Dust-jacket from the first edition
|Author||Jack Williamson and James E. Gunn|
|Cover artist||Mel Hunter|
|Genre||Science fiction novel|
|Media type||Print (hardcover)|
Star Bridge is a science fiction novel by American authors Jack Williamson and James E. Gunn. It was published in 1955 by Gnome Press in an edition of 5,000 copies. However, 900 copies were never bound. It was also issued in paperback by Ace (D-169, 1955, 35¢, and F-241, 40¢) and reissued by Berkley Books in 1977 and by Ballantine Books in 1982 (with minor typographic errors).
Williamson initially wrote about 50 pages in manuscript for the first draft, and worked up about 150 pages of notes for the novel's completion. Finding himself "blocked" on the project, he turned his materials over to Gunn, who completed the book. It was sold to Gnome for a $500 advance.
It is an adventure story in the classic Williamson tradition, woven with a reflection about the relative importance of impersonal forces and individuals in the events of history.
The scattered planets are held together by the Eron Company, holder—at least apparently—of the secret of faster-than-light travel through the Tubes. The leaders of Eron are gathered on ancient Earth to dedicate a new Tube.
Though aging General Manager Garth Kohlnar is nearing death from natural causes, the adventurer Horn has been hired by parties unknown to assassinate him. Making his way through the desert, past a gauntlet of guards and security forces, Horn encounters Wu, an aging Chinese vendor, and his curious shape-changing companion Lil, neither of whom seem capable of surviving the dangers and harsh conditions of the desert. Yet they are every bit his equal in reaching the celebration, descending from hiding to mingle with the wealthy, entertaining the idle while Lil steals and consumes their diamonds. Horn completes his mission, and in the desperate struggle to escape the ensuing manhunt, he encounters Wendre Kohlnar, the beautiful daughter and now possibly the heir-apparent of the dead man.
Escaping through a transdimensional Tube in a space suit, Horn finds himself on the planet Eron, a world consumed by the Eron Company. Here he encounters a corrupt and effeminate aristocracy, a brewing power struggle over the succession, a covert revolution, a secret subway known only to the Directors—and Wu and Lil, at every turn displaying more mysterious knowledge and capability. The mystery of who actually knows the secret of the Tubes becomes increasingly important in the quest to become General Manager.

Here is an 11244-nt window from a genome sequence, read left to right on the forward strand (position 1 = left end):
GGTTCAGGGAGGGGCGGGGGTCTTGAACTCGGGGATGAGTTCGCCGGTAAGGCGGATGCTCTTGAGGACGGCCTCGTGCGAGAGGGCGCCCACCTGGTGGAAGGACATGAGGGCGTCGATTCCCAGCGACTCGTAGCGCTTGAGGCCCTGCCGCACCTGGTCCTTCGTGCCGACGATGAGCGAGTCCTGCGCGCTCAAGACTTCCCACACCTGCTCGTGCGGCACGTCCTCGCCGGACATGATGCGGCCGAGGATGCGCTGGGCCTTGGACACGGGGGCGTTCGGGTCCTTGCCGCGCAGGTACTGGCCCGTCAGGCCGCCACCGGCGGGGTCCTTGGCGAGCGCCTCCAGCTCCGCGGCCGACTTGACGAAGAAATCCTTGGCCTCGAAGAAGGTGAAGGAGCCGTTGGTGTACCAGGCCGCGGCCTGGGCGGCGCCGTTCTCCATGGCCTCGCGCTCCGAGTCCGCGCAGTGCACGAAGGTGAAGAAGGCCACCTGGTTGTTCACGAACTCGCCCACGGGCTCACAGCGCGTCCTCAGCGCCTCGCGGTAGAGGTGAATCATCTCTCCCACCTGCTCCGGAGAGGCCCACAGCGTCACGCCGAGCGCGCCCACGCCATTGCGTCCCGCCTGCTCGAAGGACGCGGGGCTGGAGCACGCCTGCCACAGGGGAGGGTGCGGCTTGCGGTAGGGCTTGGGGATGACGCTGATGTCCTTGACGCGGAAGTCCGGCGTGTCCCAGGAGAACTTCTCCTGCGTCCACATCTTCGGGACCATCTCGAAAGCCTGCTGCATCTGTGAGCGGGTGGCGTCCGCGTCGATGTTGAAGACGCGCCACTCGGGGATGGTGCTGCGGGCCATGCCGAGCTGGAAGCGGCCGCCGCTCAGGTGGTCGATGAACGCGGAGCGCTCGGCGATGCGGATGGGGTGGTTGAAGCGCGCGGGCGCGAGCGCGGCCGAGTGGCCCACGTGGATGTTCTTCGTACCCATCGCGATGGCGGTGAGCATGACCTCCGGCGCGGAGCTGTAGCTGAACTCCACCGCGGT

Horn attends a meeting of the Directors in disguise, with Wu playing the role of Director Matal (the real one having been murdered by an agent of the ambitious Duchane, Director of Security). Horn and Wu rescue Wendre and escape while the other Directors are locked in a presumably fatal struggle. They make their way to the North Polar Cap and attempt to turn off the Tubes, finding that mere possession of pure Golden Blood is not, in fact, the secret of deactivating them. Troops and revolutionaries clash incoherently at the polar cap, and Horn is eventually captured and sent to the prison planet of Vantee. Forging an alliance with the outlaws there, he takes advantage of the political conflict in the home world to capture the prison, apparently rescuing in the process Peter Sair, the Liberator, the leader of the failed revolt against Eron wherein Horn learned his skills.
Returning with Sair to the chaos of Eron, Horn is able to capture the critical polar cap Tube station and thus take control of the planet, which he hands over to Wendre, and she in turn to Sair. As Horn and Wendre Kohlnar interview the imprisoned Duchane, Horn is tricked into shooting the prisoner just before he can reveal a key secret: the nature of Wu. Wu, in turn, falls victim to the temptation to explain his curious place in history to Horn, his intended victim, but Horn is rescued by Wendre and Wu is apparently (finally) shot dead. Wendre and Horn plan to marry and move to the rural Cluster, far from her Eronian home.
Is Wu the puppet master controlling all, or merely an immortal opportunist? Is freedom an illusion or a necessity, or both? The answers are recorded in a manuscript in Chinese that no one but Wu can read.
Anthony Boucher dismissed the novel as "pretty lifeless fiction, in which both prose and characterization emerge directly from the machine, untouched by human hands." P. Schuyler Miller, however, found Star Bridge to be "a grand, old-fashioned razzle-dazzle yarn" and "unabashed action-adventure", concluding "Even though it probably won't be on any 'best' lists, it's fun to read." The New York Times's Villiers Gerson similarly described it as a "fast-moving blood-and-thunder novel".
Both Samuel R. Delany and Edward Bryant cited Star Bridge as the book which "turned [them] on" to science fiction. More than twenty years after it first appeared, a surprised Gerald Jonas raved over the novel in The New York Times Book Review, saying "this obscure [novel] reads more like a collaboration between Heinlein and Asimov, noting that one reason "the book works so well [is] because the authors are not ashamed of what they are doing at any level."
- James Gunn, "I Remember Jack," Locus, January 2007, p.43
- "Recommended Reading," F&SF, August 1955, p.94.
- Miller, P. Schuyler. "The Reference Library," Astounding Science-Fiction, November 1955, pp.147-48.
- "Spaceman's Realm", The New York Times Book Review, July 10, 1955, p. 15
- "Of Things To Come", The New York Times Book Review, February 27, 1977